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CHERYL GLASER: Looks like Congressional negotiators may be closing in on an agreement to overhaul the US private pension system. The deal would close loopholes that have let employers underfund pensions by almost $450 billion. But as Sarah Gardner reports, that's gonna cost companies real cash and they want something in return.

SARAH GARDNER: 44 million Americans still get traditional corporate pensions at retirement, but fewer employers are offering them. Some companies have even declared bankruptcy to shed the obligation.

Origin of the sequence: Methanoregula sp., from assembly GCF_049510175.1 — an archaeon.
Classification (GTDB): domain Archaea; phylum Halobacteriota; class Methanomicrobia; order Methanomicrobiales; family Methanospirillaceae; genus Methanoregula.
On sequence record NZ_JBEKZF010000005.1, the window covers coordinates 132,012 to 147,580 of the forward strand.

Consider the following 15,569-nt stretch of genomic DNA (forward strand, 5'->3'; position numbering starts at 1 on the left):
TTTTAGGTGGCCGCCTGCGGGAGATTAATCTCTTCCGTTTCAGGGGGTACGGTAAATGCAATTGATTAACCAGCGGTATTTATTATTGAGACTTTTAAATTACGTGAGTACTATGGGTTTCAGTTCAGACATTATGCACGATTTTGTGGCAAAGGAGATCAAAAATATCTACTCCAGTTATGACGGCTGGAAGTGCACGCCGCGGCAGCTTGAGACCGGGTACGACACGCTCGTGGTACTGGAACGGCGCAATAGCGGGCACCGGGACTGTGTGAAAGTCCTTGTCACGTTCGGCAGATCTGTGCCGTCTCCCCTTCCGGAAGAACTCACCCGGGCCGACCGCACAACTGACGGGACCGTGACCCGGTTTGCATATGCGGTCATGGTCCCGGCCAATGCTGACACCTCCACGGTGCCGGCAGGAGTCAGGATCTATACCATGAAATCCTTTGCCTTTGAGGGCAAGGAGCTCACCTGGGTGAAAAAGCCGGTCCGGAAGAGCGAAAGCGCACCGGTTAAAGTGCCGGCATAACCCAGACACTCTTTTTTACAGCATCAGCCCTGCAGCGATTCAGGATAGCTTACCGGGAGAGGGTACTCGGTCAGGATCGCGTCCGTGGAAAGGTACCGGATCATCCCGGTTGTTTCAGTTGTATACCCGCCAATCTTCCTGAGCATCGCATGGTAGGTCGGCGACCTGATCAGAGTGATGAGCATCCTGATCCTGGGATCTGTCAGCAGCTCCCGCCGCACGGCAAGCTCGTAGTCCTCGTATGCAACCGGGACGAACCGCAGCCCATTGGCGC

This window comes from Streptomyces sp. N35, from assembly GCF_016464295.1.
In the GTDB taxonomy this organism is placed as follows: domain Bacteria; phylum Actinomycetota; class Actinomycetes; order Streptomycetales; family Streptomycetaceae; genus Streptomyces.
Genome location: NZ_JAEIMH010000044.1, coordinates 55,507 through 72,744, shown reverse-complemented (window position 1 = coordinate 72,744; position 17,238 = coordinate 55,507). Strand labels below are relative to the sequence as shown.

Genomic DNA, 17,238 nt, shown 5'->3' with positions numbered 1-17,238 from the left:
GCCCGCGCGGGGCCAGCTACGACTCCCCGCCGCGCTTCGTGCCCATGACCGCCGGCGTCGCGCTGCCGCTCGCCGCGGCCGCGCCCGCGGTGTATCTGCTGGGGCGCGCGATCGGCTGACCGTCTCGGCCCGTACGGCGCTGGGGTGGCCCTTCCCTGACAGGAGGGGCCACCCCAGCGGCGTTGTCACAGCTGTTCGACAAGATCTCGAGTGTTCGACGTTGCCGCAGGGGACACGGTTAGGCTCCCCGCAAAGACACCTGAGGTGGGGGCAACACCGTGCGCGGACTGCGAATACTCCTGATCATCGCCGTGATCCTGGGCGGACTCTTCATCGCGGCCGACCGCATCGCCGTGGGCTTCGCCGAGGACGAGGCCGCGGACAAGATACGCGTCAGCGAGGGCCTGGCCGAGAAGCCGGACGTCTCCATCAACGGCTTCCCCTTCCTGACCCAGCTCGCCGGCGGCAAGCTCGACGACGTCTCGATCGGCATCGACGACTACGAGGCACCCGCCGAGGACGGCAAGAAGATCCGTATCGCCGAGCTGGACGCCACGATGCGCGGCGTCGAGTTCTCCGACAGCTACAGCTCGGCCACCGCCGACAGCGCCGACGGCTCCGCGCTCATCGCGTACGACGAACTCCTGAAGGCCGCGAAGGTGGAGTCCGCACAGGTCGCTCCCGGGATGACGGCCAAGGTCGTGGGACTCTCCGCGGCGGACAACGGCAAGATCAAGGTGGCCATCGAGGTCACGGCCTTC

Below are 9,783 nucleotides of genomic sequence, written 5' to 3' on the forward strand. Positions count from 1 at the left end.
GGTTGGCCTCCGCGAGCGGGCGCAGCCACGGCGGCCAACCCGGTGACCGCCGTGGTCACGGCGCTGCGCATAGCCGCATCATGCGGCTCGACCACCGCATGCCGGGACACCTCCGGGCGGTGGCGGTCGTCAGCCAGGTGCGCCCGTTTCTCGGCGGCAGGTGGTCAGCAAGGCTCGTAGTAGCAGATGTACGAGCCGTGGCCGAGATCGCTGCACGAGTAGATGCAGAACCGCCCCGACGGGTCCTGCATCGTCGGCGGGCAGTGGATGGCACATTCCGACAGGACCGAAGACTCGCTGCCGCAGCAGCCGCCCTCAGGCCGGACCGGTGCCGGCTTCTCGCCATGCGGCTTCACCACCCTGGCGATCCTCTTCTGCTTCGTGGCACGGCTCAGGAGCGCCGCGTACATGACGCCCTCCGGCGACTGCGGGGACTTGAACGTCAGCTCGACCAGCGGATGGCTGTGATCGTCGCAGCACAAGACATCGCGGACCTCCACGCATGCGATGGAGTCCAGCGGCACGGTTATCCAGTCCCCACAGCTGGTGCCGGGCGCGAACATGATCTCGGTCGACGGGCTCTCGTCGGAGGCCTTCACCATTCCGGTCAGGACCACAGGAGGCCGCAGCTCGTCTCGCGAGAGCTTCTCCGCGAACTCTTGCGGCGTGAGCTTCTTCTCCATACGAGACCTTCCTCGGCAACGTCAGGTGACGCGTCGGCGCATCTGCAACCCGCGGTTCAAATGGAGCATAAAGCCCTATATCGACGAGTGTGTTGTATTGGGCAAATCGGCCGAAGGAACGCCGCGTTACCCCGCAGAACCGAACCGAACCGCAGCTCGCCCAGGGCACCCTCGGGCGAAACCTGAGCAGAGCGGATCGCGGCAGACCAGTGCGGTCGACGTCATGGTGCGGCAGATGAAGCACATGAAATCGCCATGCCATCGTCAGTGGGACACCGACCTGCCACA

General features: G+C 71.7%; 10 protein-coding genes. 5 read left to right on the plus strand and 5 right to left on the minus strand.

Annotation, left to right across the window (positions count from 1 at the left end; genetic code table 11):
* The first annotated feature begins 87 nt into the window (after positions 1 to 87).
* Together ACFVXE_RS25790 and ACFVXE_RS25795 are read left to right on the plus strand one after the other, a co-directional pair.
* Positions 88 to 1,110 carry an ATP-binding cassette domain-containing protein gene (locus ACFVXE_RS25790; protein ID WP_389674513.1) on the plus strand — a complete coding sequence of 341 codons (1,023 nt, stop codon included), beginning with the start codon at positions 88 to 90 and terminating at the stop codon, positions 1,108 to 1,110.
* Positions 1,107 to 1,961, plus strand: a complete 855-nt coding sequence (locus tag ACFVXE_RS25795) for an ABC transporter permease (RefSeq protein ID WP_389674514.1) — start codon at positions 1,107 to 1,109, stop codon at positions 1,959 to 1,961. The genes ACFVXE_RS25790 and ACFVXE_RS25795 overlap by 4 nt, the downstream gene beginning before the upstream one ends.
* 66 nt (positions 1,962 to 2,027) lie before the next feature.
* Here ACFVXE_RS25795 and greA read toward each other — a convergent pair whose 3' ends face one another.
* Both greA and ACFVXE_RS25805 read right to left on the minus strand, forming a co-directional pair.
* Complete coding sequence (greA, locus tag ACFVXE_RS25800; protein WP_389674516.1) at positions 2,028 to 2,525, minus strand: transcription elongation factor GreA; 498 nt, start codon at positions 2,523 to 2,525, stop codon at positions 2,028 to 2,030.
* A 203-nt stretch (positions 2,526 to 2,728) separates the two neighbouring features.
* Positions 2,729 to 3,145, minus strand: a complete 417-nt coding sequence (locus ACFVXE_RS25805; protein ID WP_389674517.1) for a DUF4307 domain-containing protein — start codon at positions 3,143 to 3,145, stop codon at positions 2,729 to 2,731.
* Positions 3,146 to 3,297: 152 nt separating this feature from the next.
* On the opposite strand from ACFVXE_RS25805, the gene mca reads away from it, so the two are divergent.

Lawmakers now say they're on the verge of a deal that would force employers still in the game to more fully fund their pension plans.

Aliya Wong is pension policy director for the US Chamber of Commerce.

She says if Congress is going to change the rules, companies want predictability. That includes a fixed formula for determining just how much a company must invest in its pension fund each year.

ALIYA WONG:"There's debate about what that should be. But the overriding concern for employers is that there be certainty and that they be able to know exactly what their expenditures will be and not have to revisit this situation every two years."

Congress may vote on a pension reform package as early as next week.

I'm Sarah Gardner for Marketplace.

Follow Sarah Gardner at @RadioGardner